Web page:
steal my vacation

Julee Wilson’s Two-Week Family Trip to Oak Bluffs, Martha’s Vineyard

Smoked bluefish, DJ D-Nice parties, and ocean aerobics.

Photo-Illustration: The Strategist; Photo: Julee Wilson
Photo-Illustration: The Strategist; Photo: Julee Wilson

Everyone knows that person who spends weeks sniffing around travel blogs, going deep down into Tripadvisor rabbit holes, collecting Google docs from friends of friends, and creating A Beautiful Mind–style spreadsheets to come up with the best vacations and itineraries possible. In this recurring series, we find those people who have done all the work for you, and we have them walk us through a particularly wonderful, especially well-planned vacation they took that you can actually steal.

Every summer, Cosmopolitan’s beauty director, Julee Wilson, spends the last two weeks in August at her family home in Oak Bluffs, Massachusetts, with her husband and two sons, clamming, blanket-hopping on the beach, and going to diners with Dapper Dan. Wilson knows the island inside and out — she has been going there for 15 years — and shares her only-locals-would-know ferry tips, the Facebook group with the best rentals, and the doughnuts and banana-chocolate rum drinks worth waiting in line for.

Day 1

Stay in Oak Bluffs

Martha’s Vineyard is huge for families. We have a home in Oak Bluffs, and the area’s deep-rooted Black history fills me with pride. We always go during the peak weeks — the second and third weeks of August — but really, the whole month of August is lit. It’s all Black excellence, all the time.

There are hotels on the island that people I know really love. Lambert’s Cove (90 Manaquayak Rd.) is off the beaten path, away from the hustle and bustle. Winnetu Ocean Resort (31 Dunes Rd.; from $325 a night) is a resort by the water — it’s quintessential New England and has crazy views of the water. We stayed at the Oak Bluffs Inn (64 Circuit Ave.; from $270 a night) when we got married. It’s pink and blue and beautiful — very old Victorian architecture, very quaint. There’s an observatory at the top of the inn that’s not open to the public, but if you stay there, the proprietors will most likely let you go up and see the town from the top. But usually, people rent a house. I’m on a Facebook group for Oak Bluffs called the Inkwell Group, and people who own houses will post and say, Hey, I’m renting my house from this date to this date. You can find some great last-minute ones there.

11 a.m.: Take the ferry from Woods Hole

To get to the island, people take the ferry across the sound. Real Vineyarders know that ferry reservations open up around January 12, so all the people who go to the Vineyard are texting each other like, You know, the ferry is opening, because it’ll sell out, especially if you want to bring your car. There’s a snack bar, and people usually sit at the top and enjoy the ride. It’s around 45 minutes, and it’s just beautiful. There’s also a fast ferry from New York City that we took a few times when we were young and childless. It’s basically the same price as flying — around $250 — and takes about five hours. Once you get out of the sound, you’re in open water, so it’s really choppy. If you have motion-sickness issues, you probably don’t want to be on it. Flying is really easy; it’s only 32 minutes from New York. If I buy tickets early, I can get them for under $300 per person. The airport is teeny tiny. There’s one terminal, and they pass your luggage out through a window.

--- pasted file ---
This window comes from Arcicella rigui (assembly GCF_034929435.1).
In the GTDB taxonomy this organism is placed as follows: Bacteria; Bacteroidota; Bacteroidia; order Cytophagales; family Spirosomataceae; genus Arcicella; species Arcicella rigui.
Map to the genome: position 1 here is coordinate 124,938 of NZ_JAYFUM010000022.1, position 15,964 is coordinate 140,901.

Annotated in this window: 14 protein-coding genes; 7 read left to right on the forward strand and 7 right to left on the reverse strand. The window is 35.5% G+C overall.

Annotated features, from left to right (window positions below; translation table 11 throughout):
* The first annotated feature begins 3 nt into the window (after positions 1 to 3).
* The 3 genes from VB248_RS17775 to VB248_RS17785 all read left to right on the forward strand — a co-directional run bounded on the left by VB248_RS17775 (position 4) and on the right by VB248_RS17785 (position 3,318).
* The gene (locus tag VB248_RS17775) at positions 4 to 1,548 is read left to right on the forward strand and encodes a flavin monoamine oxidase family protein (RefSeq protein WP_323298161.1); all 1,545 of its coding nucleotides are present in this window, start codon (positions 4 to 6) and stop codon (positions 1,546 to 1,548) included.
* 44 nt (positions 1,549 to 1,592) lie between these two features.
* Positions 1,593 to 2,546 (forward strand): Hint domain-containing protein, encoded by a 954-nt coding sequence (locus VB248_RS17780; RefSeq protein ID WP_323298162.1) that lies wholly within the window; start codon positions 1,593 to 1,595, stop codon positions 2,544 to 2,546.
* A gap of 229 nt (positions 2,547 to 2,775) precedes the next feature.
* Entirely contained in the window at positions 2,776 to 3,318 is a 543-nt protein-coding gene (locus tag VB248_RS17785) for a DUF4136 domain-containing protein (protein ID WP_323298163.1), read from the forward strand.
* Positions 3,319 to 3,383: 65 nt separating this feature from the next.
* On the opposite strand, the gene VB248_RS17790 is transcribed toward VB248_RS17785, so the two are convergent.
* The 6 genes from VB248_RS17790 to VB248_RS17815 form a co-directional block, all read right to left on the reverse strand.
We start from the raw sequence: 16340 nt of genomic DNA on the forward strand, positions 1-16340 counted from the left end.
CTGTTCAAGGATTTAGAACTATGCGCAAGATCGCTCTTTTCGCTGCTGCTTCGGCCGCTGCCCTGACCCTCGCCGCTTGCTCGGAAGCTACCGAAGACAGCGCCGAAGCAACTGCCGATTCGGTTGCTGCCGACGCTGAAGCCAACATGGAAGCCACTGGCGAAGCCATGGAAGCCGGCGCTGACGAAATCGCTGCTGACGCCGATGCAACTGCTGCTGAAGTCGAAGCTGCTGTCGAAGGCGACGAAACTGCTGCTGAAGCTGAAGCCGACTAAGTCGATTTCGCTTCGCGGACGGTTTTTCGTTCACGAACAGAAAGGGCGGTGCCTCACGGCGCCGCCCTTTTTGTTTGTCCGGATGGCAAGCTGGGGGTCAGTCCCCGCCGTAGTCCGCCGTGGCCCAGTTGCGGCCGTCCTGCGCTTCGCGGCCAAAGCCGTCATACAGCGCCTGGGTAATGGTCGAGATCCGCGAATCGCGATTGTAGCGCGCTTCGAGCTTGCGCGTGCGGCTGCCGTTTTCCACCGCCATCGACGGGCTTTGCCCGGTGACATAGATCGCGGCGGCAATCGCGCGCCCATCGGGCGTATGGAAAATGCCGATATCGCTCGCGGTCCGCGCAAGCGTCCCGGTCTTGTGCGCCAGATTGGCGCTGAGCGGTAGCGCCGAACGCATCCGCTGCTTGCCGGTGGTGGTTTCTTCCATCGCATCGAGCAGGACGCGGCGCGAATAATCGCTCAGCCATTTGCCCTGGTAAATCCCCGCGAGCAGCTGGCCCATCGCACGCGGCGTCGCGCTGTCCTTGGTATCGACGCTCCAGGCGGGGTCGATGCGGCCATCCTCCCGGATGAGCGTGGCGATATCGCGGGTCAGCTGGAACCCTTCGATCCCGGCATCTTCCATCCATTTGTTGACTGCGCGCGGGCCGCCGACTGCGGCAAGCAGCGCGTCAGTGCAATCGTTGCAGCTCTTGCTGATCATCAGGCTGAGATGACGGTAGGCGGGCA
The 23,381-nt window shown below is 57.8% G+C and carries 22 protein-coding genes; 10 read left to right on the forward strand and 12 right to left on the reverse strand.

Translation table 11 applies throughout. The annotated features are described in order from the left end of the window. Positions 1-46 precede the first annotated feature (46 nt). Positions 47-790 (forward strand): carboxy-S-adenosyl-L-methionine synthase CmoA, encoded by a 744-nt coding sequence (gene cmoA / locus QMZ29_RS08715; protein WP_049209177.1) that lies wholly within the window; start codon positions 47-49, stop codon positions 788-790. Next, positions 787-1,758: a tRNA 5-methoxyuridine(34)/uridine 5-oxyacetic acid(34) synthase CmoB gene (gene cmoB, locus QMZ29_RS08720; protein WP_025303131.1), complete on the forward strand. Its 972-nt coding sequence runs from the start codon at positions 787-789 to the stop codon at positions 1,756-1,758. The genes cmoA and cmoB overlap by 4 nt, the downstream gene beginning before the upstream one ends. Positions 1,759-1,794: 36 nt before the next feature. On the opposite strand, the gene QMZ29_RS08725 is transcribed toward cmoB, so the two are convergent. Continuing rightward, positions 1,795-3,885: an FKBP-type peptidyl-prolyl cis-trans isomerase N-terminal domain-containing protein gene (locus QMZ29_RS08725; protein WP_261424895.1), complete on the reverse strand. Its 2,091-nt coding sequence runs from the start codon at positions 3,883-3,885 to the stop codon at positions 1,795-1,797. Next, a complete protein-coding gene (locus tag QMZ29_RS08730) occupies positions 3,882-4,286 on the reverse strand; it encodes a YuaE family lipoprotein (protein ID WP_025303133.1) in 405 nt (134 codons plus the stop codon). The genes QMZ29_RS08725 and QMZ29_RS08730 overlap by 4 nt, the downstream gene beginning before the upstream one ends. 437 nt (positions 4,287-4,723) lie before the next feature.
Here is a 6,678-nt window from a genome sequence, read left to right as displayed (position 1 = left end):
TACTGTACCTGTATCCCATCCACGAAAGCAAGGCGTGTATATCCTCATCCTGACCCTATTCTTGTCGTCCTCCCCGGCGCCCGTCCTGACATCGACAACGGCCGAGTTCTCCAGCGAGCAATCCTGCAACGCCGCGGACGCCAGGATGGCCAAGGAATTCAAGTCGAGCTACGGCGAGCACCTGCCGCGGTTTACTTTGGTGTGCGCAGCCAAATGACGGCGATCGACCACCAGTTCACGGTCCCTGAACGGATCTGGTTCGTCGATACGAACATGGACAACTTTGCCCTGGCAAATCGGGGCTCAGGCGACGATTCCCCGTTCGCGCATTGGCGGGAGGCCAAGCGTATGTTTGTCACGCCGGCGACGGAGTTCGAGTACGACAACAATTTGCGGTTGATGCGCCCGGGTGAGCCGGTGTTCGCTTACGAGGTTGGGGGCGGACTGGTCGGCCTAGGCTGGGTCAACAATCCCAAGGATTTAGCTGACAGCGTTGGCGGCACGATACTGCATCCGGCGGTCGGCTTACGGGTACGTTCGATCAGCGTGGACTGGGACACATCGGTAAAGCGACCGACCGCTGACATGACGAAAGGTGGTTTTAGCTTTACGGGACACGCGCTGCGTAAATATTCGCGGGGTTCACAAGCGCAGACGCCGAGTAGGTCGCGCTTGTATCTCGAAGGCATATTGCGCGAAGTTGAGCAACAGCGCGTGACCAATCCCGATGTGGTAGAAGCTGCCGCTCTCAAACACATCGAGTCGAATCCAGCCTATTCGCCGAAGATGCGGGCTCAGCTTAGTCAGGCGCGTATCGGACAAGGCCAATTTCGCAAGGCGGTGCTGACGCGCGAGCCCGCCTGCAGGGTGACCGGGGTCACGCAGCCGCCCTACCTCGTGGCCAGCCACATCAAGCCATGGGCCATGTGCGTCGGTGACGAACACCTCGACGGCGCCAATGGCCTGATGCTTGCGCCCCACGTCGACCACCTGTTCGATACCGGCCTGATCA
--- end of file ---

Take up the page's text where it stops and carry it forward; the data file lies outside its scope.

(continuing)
12 p.m.: Get a lobster roll at (possibly) Obama’s favorite restaurant

We usually get in around noon, and if it’s a nice day, we try to hit the beach. If we’re super-hungry at that point, we’ll go and get food. I always love my first meal to be a lobster roll from Nancy’s (29 Lake Ave.). It’s probably the most famous restaurant in Oak Bluffs and is rumored to be President Obama’s favorite on the island. We either bring it back to the house, or we eat outside in the dining area because it’s good for people watching. It’s at the top of Circuit Avenue, so it’s down near the water and you can see people coming in from the ferry. Then there’s this bar next to the pickup window called Donovan’s Reef. Donovan is this Jamaican guy who comes up every season, and he’s a town favorite. People wait in line for an hour to get a dirty banana. It’s this banana and chocolate and rum situation that everybody loves. We also stock up on alcohol for the house from Jim’s Package Store (27 Lake Ave.) or Our Market (1 E. Chop Dr.), which we tend to go to more. It’s close to Nancy’s.